Column: Coming Home

Pagan Perspectives

Today’s column comes to us from Clio Ajana. Clio is an Archieria for the House of Our Lady of Celestial Fire in the Hellenic Alexandrian Witchcraft & Spiritual Tradition, and she also practices Romuva (Baltic Heathenry). She currently lives in Central Minnesota.  Her interests include divination, eldercare, prison ministry, and death midwifery. 

The Wild Hunt’s weekend section is always open for submissions. Please send queries to One of my favorite times lies in the span between the last two sabbats of the calendar year.  Nights lengthen, temperatures cool and bring a hint of snow,  and the ground hardens beneath the fallen leaves.

Column: An Autumn Death

Pagan Perspectives

[Today we present a guest submission by Carrie Pitzulo. Carrie holds a Ph.D. in American History, but she would rather talk about ghost hunting, tarot cards, or her dinner with Hugh Hefner. Spiritual and metaphysical exploration is a lifelong passion that has brought Carrie to writing, teaching, and mentoring women on alternative spiritual paths. You can follow Carrie on Instagram, Facebook, or her personal website, Ancient Magic Modern Living. The Wild Hunt always welcomes guest submissions for our weekend section.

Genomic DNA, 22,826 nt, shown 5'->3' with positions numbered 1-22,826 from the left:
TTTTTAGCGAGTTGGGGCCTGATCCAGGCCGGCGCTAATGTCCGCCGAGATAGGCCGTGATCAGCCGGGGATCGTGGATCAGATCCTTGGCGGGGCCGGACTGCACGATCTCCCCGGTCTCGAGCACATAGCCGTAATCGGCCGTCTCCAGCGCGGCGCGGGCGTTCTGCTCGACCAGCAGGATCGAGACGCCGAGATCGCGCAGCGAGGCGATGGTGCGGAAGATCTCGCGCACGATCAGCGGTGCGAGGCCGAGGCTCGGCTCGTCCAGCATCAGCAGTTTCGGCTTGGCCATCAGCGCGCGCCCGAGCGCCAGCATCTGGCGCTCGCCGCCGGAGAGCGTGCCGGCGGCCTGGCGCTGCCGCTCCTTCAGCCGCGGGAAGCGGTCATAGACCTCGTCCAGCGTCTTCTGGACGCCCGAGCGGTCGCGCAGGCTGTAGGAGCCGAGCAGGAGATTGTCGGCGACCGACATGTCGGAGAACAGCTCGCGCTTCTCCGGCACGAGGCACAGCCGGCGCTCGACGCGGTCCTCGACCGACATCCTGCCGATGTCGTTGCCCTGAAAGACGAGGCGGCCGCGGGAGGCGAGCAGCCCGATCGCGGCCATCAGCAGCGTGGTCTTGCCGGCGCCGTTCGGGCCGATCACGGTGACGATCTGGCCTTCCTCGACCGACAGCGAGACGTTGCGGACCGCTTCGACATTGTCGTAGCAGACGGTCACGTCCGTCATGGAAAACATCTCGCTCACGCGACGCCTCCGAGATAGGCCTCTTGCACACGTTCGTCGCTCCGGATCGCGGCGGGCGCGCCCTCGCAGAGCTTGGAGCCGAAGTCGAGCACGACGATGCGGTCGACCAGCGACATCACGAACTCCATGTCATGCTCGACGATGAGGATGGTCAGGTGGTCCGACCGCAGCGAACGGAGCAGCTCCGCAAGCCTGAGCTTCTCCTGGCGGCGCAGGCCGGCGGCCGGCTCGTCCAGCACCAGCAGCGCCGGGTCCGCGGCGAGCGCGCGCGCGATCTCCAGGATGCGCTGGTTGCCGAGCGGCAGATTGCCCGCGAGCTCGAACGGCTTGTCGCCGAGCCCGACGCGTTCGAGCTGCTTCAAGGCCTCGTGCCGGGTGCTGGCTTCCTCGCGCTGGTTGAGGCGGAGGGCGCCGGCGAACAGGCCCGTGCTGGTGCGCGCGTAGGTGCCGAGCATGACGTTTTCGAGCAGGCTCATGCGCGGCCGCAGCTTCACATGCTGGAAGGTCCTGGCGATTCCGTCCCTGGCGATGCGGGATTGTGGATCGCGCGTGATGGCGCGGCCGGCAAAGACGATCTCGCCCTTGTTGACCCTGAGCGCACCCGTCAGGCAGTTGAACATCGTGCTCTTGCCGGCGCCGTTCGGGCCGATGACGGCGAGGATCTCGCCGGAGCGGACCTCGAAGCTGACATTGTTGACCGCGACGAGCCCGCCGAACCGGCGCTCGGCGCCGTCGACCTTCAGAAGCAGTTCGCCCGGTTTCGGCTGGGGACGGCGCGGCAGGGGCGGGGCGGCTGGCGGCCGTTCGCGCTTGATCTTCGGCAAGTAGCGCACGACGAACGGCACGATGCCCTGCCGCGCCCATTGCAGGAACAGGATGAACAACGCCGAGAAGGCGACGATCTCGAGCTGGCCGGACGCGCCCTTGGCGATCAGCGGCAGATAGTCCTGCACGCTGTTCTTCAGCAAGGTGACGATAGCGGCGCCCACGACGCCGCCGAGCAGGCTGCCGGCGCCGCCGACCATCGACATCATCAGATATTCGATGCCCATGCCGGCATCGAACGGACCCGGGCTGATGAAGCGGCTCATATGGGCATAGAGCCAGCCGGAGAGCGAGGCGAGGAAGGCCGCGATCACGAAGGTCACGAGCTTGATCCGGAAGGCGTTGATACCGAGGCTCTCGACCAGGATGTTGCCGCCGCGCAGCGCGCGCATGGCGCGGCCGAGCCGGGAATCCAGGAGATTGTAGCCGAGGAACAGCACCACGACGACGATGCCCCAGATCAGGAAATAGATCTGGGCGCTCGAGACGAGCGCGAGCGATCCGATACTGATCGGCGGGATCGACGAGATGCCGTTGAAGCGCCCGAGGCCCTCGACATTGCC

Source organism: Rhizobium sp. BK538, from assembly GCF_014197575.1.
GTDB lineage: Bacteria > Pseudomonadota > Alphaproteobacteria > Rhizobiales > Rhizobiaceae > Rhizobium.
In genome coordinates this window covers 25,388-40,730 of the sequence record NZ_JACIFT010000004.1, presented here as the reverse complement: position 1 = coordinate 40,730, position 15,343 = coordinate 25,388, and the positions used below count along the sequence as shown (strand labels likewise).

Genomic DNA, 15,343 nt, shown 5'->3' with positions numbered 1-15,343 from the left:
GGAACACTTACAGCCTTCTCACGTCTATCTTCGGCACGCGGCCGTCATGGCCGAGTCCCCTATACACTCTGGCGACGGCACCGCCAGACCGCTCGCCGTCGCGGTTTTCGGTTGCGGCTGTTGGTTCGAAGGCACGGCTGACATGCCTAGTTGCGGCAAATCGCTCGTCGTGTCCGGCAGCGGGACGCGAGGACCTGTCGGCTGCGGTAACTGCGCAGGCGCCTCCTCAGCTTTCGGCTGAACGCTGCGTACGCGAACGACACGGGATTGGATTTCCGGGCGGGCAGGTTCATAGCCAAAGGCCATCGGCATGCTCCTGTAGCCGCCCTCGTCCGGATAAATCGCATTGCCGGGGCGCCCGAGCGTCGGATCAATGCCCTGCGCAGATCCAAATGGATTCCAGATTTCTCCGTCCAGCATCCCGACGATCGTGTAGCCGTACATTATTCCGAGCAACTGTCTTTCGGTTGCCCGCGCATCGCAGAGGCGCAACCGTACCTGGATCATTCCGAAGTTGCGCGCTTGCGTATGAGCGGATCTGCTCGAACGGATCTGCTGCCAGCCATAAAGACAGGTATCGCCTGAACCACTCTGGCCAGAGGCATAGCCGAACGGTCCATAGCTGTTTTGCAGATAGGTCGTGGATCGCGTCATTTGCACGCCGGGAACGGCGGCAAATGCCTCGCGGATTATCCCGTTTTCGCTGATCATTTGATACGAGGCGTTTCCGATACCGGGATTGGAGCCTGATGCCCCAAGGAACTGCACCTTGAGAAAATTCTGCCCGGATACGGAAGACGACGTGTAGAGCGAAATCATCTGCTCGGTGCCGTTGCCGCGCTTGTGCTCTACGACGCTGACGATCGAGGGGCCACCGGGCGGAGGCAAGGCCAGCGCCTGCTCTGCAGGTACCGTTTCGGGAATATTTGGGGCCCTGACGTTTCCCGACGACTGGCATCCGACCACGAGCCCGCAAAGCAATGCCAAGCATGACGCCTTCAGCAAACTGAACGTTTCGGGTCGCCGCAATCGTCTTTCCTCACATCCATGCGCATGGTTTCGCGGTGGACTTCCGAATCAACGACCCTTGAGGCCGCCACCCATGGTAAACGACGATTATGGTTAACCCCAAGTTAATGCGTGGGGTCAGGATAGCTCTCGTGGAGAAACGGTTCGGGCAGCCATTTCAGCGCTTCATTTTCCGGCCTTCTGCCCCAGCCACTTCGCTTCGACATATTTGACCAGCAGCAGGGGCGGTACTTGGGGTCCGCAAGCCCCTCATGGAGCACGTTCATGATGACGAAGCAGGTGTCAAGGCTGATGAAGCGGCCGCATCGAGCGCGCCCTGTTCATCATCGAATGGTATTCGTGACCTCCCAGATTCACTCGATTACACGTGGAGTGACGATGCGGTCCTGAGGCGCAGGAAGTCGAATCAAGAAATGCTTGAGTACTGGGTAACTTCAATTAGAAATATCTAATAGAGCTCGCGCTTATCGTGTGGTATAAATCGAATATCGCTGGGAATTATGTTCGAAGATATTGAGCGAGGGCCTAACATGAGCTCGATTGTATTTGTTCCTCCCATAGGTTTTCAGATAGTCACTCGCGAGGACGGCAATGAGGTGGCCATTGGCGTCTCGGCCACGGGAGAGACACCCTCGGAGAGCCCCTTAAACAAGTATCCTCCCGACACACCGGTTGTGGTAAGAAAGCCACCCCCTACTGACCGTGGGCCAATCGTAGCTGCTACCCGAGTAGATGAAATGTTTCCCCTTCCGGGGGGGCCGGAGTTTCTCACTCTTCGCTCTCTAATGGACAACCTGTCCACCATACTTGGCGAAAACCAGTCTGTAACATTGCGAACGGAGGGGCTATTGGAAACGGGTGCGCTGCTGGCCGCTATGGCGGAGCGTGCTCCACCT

Blessed Samhain

We have entered the time of the year when many modern Pagans celebrate Samhain. The holiday marks the start of winter and the new year according to the old Celtic calendar. It is a time to reflect on transitions when the ancestors are honored, divination is performed, and festivals are held in honor of the gods. Samhain is also recognized as the final harvest before the long winter ahead. It is perhaps the best-known and most widely celebrated of all the modern Pagan holidays.

Samhain celebrations happening across the UK

UNITED KINGDOM — It’s once more coming up to Samhain, and there are a series of seasonal celebrations happening across the UK as Pagans anticipate the period of Samhain itself and others remain content with the pumpkins and trick or treating of Hallowe’en. It’s become fashionable in recent years for the British to complain about the customs we associate with Hallowe’en as being ‘American,’ but this is not exactly correct. A number of the practices that are followed at this time of year originated in the British Isles, and were taken to North America by British and Irish immigrants. ‘Guising’ – the practice of visiting your neighbours and asking for treats – was commonplace throughout the UK at various times of the year. It was usually, if not exclusively, carried out by groups of boys or young men, who might play a trick on the unlucky householder if they didn’t get what they asked for.